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2018 Reading Challenge

2018 Reading Challenge
Jill Elizabeth has read 25 books toward her goal of 175 books.
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Guest Post: Thoughts on Transsexualism by Sarah Hartley, Author of Sunset:Sunrise

Today I’m pleased to bring you a very interesting post that provides the backstory to Sarah Hartley’s new book, Sunset: Sunrise. Her book takes you on a journey through her life from her boarding school days in England to her commercial real estate development career in the United States. She weaves an intensely personal story, allowing the reader to venture into her constant balancing act. Torn between the love of her family and the overwhelming need to dramatically change her life, Sarah’s journey is one of despair, heart wrenching decisions and celebrations. With numerous visits to psychiatrists, psychologists, electrologists, and surgeons, she finally determines her course. At the age of 60 she makes the ultimate decision to have surgery and to live her life as a female. Through it all she keeps her sense of humor and sense of self. As you go on this journey with Sarah, enjoy the amusing anecdotes and personal stories that Sunset:Sunrise has to offer.

Thoughts on Transsexualism
by Sarah Hartley

Sunset:Sunrise is an autobiography of my growing up in a macho world, boys only boarding school, playing rugby, business career in a male dominant environment while all the time knowing I was transsexual and ultimately dealing with the issue.

Of the LGBT community the T’s are the least accepted in society at this time. The T stands for transgender and generally speaking the media and the public are confused by the term. A person who is transgender may be one of many different types of gender bending individuals. This would include transvestites, drag queens, she-males, pretty boys, tomboys, transsexuals, etc.

A transsexual is one who does not identify with the sex with which they were born. It is male identifying themselves as a female or visa versa. They know at a very young age, 4-6 years old, that they have a longing to be of the opposite sex. In today’s society it is becoming more acceptable to discuss this issue but little progress has been made. The focus has been on the young transsexual but unfortunately most of the discussion has been about which bathroom they should use! However, it’s a start as any type of focus on the transsexual issue is good. Ignorance of any condition is never a good thing and ignoring the transsexual dysphoria will not eliminate it as some hope.

The anguish for any parent with a child who is suffering with transsexualism can be well understood. They naturally want only what is best for their child but the psychiatry/psychology profession is often conflicted about how to handle the situation. It is somewhat understandable as it is difficult to determine which type of transgenderism the child is suffering. If the child is truly transsexual then, as a transsexual myself, I believe that the only course is to let the child live 100% in the sex they believe they should be. Appropriate hormones should be administered but no surgeries until mid-teens at the earliest. If this course is followed by all concerned with no retribution of any kind, the child will grow up to function as a normal man or woman in their chosen sex albeit unable to reproduce.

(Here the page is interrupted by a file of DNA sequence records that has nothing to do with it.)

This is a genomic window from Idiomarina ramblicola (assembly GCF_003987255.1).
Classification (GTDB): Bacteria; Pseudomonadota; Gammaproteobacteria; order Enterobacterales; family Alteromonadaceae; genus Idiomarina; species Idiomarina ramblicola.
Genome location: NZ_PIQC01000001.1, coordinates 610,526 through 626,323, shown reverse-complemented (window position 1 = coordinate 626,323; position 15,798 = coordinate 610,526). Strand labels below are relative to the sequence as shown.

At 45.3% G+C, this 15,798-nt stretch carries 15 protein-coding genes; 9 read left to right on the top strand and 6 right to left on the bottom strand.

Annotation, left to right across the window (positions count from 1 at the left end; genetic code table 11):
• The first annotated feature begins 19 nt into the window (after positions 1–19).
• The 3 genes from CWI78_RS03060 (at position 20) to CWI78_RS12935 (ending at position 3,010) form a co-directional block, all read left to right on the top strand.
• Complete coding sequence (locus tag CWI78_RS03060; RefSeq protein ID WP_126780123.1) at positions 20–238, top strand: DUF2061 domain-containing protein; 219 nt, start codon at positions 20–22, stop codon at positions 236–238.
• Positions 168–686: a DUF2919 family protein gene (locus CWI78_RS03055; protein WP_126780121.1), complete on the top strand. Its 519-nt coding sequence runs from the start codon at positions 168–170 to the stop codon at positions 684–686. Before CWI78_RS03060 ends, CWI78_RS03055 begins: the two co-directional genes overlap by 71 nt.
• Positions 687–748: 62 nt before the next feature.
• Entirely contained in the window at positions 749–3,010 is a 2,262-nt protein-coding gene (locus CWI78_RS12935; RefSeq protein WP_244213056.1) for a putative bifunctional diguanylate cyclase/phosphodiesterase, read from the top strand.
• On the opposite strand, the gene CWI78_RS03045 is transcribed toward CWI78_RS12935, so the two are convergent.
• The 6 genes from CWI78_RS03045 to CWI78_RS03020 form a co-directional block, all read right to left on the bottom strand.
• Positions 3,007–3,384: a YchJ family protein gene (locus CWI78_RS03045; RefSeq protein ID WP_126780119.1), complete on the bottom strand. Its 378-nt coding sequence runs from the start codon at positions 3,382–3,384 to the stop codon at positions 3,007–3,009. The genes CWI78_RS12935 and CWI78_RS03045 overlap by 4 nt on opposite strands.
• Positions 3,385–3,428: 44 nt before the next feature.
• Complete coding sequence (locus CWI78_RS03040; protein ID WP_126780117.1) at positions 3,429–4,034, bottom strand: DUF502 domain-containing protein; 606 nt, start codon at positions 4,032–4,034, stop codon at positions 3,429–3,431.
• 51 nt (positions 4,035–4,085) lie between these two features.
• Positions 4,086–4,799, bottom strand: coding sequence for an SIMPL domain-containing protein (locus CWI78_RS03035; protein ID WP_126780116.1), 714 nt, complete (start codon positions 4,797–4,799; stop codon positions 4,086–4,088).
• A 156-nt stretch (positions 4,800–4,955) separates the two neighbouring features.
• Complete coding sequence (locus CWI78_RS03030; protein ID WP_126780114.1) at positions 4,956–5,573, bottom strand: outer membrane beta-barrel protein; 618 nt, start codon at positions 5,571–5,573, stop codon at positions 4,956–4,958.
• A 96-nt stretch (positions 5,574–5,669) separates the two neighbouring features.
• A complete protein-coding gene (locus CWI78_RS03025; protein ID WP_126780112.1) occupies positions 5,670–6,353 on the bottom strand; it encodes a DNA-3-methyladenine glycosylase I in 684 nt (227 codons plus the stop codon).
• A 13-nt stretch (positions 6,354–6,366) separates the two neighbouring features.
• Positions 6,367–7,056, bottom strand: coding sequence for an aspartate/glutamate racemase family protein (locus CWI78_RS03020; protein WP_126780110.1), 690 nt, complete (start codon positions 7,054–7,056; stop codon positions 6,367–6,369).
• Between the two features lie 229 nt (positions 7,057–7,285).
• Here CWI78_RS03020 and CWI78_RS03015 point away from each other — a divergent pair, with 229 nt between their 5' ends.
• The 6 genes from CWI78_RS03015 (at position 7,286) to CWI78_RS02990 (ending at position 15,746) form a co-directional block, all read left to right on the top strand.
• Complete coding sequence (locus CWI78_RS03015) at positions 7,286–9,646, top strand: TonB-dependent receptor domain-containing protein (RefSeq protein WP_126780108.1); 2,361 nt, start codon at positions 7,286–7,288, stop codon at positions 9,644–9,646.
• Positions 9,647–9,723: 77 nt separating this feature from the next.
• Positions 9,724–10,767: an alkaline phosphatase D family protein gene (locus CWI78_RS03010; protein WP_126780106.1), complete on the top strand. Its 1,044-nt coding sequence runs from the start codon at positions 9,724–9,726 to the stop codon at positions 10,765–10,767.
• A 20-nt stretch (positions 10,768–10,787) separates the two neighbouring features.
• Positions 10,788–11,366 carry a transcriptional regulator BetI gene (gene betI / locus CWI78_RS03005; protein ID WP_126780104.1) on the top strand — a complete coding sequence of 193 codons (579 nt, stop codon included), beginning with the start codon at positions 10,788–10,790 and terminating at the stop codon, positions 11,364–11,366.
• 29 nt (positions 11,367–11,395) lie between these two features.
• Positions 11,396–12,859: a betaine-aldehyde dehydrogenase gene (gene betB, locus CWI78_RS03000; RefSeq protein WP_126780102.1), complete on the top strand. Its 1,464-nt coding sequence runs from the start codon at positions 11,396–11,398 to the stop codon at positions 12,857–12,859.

The problem today however is that for older transsexuals there was no discussion or basic understanding of the dysphoria in the past. They grew up in a world where men had to be men and women submissive. A male to female transsexual ​could not express any form of feminism for fear of retribution. Feelings had to be suppressed causing additional problems. This is well documented in my autobiography Sunset:Sunrise. It is not surprising that 40-50% of transsexuals have committed suicide and nearly 70% have experienced homelessness as researched by Ann Haas & Philip Rodgers, American Foundation for Suicide Prevention and Jody Herman, Williams Institute, UCLA School of Law. The anguish all transsexuals face is unrelenting. Even after surgery life can still be difficult. While there are many in the general public who are somewhat sympathetic and understanding there are still bigots out there who have no qualms about expressing their feelings.

As a final thought, why do so many believe that the transsexualism is a learned condition? Personally, I would have much preferred to be born 100% male or 100% female but the fact is I was born transsexual. The condition knows no economic barriers, social barriers or regional barriers. The numbers are small. The Williams Institute states that there are .03 percent of the population are affected but that is for the transgender community. My calculations for the transsexual community are one tenth of that, in other words .003 percent which is why so little help is available to us.

***

Sarah Hartley is retired and lives in Palm Coast, FL. She still follows her passion and keeps her sailing boat Windsong in Massachusetts, close to her daughter, Deb, and best friend, Suzan, both of whom also enjoy the boating scene. Sarah loves to travel and has made numerous trips, mainly overseas. Her other loves include writing currently a book on her genealogy and gardening, where she prefers to enjoy the fruits of her labor rather than the labor itself!

You may contact Sarah by email at mssarahhartley@aim.com, or find her on Twitter at @mssarahhartley or Facebook at mssarahhartley.

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